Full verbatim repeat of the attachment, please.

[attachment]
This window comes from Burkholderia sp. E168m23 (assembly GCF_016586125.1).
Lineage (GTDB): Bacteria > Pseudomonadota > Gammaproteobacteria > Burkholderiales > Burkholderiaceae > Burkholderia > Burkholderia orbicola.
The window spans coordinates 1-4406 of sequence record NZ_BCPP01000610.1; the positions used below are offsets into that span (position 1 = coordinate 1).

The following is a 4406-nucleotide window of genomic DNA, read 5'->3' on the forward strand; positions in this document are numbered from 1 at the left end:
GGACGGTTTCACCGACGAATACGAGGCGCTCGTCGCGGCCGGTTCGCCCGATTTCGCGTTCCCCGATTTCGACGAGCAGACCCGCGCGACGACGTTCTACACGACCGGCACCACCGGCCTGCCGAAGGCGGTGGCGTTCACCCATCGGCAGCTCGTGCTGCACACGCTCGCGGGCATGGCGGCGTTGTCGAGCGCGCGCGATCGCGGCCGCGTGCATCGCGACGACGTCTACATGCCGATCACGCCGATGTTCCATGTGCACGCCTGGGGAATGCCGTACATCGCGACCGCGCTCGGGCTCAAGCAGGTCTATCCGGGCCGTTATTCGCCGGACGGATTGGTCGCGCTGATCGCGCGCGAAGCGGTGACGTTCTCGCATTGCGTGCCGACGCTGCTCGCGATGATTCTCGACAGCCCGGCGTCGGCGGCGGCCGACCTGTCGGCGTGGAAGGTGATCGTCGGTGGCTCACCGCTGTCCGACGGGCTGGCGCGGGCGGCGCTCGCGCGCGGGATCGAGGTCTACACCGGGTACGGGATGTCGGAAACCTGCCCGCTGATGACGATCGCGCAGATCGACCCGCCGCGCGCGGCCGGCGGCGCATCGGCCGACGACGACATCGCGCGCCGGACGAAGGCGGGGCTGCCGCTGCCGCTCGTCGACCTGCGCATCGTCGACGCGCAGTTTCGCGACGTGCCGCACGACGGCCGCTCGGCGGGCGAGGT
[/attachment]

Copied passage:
This window comes from Burkholderia sp. E168m23 (assembly GCF_016586125.1).
Lineage (GTDB): Bacteria > Pseudomonadota > Gammaproteobacteria > Burkholderiales > Burkholderiaceae > Burkholderia > Burkholderia orbicola.
The window spans coordinates 1-4406 of sequence record NZ_BCPP01000610.1; the positions used below are offsets into that span (position 1 = coordinate 1).

The following is a 4406-nucleotide window of genomic DNA, read 5'->3' on the forward strand; positions in this document are numbered from 1 at the left end:
GGACGGTTTCACCGACGAATACGAGGCGCTCGTCGCGGCCGGTTCGCCCGATTTCGCGTTCCCCGATTTCGACGAGCAGACCCGCGCGACGACGTTCTACACGACCGGCACCACCGGCCTGCCGAAGGCGGTGGCGTTCACCCATCGGCAGCTCGTGCTGCACACGCTCGCGGGCATGGCGGCGTTGTCGAGCGCGCGCGATCGCGGCCGCGTGCATCGCGACGACGTCTACATGCCGATCACGCCGATGTTCCATGTGCACGCCTGGGGAATGCCGTACATCGCGACCGCGCTCGGGCTCAAGCAGGTCTATCCGGGCCGTTATTCGCCGGACGGATTGGTCGCGCTGATCGCGCGCGAAGCGGTGACGTTCTCGCATTGCGTGCCGACGCTGCTCGCGATGATTCTCGACAGCCCGGCGTCGGCGGCGGCCGACCTGTCGGCGTGGAAGGTGATCGTCGGTGGCTCACCGCTGTCCGACGGGCTGGCGCGGGCGGCGCTCGCGCGCGGGATCGAGGTCTACACCGGGTACGGGATGTCGGAAACCTGCCCGCTGATGACGATCGCGCAGATCGACCCGCCGCGCGCGGCCGGCGGCGCATCGGCCGACGACGACATCGCGCGCCGGACGAAGGCGGGGCTGCCGCTGCCGCTCGTCGACCTGCGCATCGTCGACGCGCAGTTTCGCGACGTGCCGCACGACGGCCGCTCGGCGGGCGAGGT